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Trauma, Dissociation, And Grounding

Guide

Trauma, Dissociation, and Grounding is a guide written for clients who have experienced trauma and who are troubled by dissociation. It provides clear information about dissociation and step-by-step guides to grounding.

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Guide

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Description

Therapists and clients may both experience dissociation as confusing or frightening. Dissociation doesn’t have to be complicated though – it can be simplified to the message “my mind keeps taking me away from the present moment”. Dissociation can be separated into everyday and pathological versions. Everyday dissociation, an example of which might be ‘driving on autopilot’ is a consequence of becoming so absorbed that attention is not automatically redirected to other stimuli. Pathological dissociation often occurs in the context of trauma. When experienced during a traumatic experience dissociation is understood to be a self-preservation reaction, designed to prevent further injury or to prevent the antagonization of a perpetrator. When experienced after a trauma dissociation might be understood as a form of ‘tuning in’ to traumatic memories (flashbacks) or ‘tuning out’ from the world.

Trauma, Dissociation, and Grounding is a guide written for clients who have experienced trauma and who are troubled by dissociation or dissociative experiences. Using simple language, the guide is written in three sections. Section 1 describes the dissociation that occurs when people go through traumatic events. Section 2 describes the dissociation that happens to traumatized people at later times. Section 3 guides the reader through specific steps that they can take to manage dissociation.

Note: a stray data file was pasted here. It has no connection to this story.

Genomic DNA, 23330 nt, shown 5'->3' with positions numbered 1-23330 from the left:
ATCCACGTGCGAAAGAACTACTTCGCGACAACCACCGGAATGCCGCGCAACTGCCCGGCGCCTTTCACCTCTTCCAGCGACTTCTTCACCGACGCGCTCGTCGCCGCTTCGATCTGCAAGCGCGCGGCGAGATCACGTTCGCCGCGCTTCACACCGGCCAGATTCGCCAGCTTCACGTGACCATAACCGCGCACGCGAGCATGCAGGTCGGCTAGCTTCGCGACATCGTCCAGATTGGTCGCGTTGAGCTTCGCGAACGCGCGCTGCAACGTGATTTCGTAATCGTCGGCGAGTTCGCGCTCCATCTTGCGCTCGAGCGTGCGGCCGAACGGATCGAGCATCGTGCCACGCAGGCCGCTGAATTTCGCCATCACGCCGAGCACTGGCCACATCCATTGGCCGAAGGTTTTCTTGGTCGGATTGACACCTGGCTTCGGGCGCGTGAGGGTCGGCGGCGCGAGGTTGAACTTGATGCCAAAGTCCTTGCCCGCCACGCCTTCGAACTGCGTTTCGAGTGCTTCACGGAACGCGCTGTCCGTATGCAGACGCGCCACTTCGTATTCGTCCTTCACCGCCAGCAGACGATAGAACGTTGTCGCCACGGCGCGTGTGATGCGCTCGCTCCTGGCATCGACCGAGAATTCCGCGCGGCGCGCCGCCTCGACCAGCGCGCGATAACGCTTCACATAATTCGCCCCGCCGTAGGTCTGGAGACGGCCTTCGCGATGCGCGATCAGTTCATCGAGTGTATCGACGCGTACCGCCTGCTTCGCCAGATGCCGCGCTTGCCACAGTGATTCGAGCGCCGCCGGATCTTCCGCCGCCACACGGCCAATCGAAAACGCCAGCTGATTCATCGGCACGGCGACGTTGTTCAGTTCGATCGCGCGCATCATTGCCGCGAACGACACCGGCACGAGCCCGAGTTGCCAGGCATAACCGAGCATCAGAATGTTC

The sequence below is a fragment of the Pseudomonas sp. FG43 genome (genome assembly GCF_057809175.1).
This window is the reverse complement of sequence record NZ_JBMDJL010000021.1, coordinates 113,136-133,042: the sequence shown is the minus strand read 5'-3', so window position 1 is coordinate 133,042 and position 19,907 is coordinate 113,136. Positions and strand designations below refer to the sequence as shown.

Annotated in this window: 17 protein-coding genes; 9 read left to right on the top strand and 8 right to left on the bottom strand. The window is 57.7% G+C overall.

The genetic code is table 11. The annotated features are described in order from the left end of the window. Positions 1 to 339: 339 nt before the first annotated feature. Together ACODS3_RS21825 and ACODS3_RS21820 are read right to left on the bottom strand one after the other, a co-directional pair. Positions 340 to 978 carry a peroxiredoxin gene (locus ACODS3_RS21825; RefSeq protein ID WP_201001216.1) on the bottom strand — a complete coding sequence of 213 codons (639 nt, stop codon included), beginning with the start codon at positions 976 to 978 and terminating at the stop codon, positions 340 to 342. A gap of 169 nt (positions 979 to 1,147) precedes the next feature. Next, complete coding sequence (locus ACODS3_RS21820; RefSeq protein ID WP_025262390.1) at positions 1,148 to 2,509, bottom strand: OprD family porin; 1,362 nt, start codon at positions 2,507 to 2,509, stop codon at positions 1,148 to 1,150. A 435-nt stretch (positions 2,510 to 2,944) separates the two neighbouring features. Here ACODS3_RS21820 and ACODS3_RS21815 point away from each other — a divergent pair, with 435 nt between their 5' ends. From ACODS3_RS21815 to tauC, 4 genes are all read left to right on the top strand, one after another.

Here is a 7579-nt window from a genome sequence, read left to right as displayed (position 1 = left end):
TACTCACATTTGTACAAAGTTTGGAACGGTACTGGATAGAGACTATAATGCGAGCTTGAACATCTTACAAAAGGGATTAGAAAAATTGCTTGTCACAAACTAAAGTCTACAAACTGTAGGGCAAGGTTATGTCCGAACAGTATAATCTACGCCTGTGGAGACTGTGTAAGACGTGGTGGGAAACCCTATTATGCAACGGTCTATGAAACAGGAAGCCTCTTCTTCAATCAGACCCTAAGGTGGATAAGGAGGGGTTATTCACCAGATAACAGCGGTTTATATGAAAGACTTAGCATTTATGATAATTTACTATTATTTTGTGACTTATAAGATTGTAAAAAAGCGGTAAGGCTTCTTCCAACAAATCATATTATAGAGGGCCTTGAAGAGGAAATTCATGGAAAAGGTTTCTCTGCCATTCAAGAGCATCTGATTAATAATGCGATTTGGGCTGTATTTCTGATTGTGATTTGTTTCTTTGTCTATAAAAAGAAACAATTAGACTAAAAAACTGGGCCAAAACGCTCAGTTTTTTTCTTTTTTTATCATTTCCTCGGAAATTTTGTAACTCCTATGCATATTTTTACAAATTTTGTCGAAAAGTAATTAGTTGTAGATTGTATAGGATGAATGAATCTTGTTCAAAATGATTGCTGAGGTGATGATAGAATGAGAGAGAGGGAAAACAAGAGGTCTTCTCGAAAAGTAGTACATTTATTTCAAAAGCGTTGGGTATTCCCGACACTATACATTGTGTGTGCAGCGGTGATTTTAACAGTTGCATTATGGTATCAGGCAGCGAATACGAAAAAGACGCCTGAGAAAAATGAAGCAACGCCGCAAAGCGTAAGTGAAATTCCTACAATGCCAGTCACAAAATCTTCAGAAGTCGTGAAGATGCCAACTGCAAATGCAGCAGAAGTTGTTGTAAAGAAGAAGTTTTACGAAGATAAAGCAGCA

Instructions

This is a Psychology Tools guide. Suggested uses include:

  • Client handout – use as a psychoeducation and skills-development resource
  • Discussion point – use to provoke a discussion and explore client beliefs
  • Therapist learning tool – improve your familiarity with a psychological construct
  • Teaching resource – use as a learning tool during training

References

  • Brewin, C. R., Gregory, J. D., Lipton, M., & Burgess, N. (2010). Intrusive images in psychological disorders: characteristics, neural mechanisms, and treatment implications. Psychological Review, 117(1), 210.
  • Holmes, E. A., Brown, R. J., Mansell, W., Fearon, R. P., Hunter, E. C., Fras- quilho, F., & Oakley, D. A. (2005). Are there two qualitatively distinct forms of dissociation? A review and some clinical implications. Clinical Psychology Review, 25(1), 1-23.
  • Hunter, E. C. M., Phillips, M. L., Chalder, T., Sierra, M., & David, A. S. (2003). Depersonalisation disorder: a cognitive–behavioural conceptualisation. Behaviour Research and Therapy, 41(12), 1451-1467.
  • Schauer, M., & Elbert, T. (2010). Dissociation following traumatic stress. Journal of Psychology, 218, 109-127.
  • Sloan, D. M., Marx, B. P., Bovin, M. J., Feinstein, B. A., & Gallagher, M. W. (2012). Written exposure as an intervention for PTSD: A randomized clinical trial with motor vehicle accident survivors. Behaviour Research and Therapy, 50(10), 627-635.
  • Spence, J., Titov, N., Johnston, L., Jones, M. P., Dear, B. F., & Solley, K. (2014). Internet-based trauma-focused cognitive behavioural therapy for PTSD with and without exposure components: a randomised controlled trial. Journal of Affective Disorders, 162, 73-80.
  • Wisco, B. E., Sloan, D. M., & Marx, B. P. (2013). Cognitive emotion regulation and written exposure therapy for posttraumatic stress disorder. Clinical Psychological Science, 1(4), 435-442.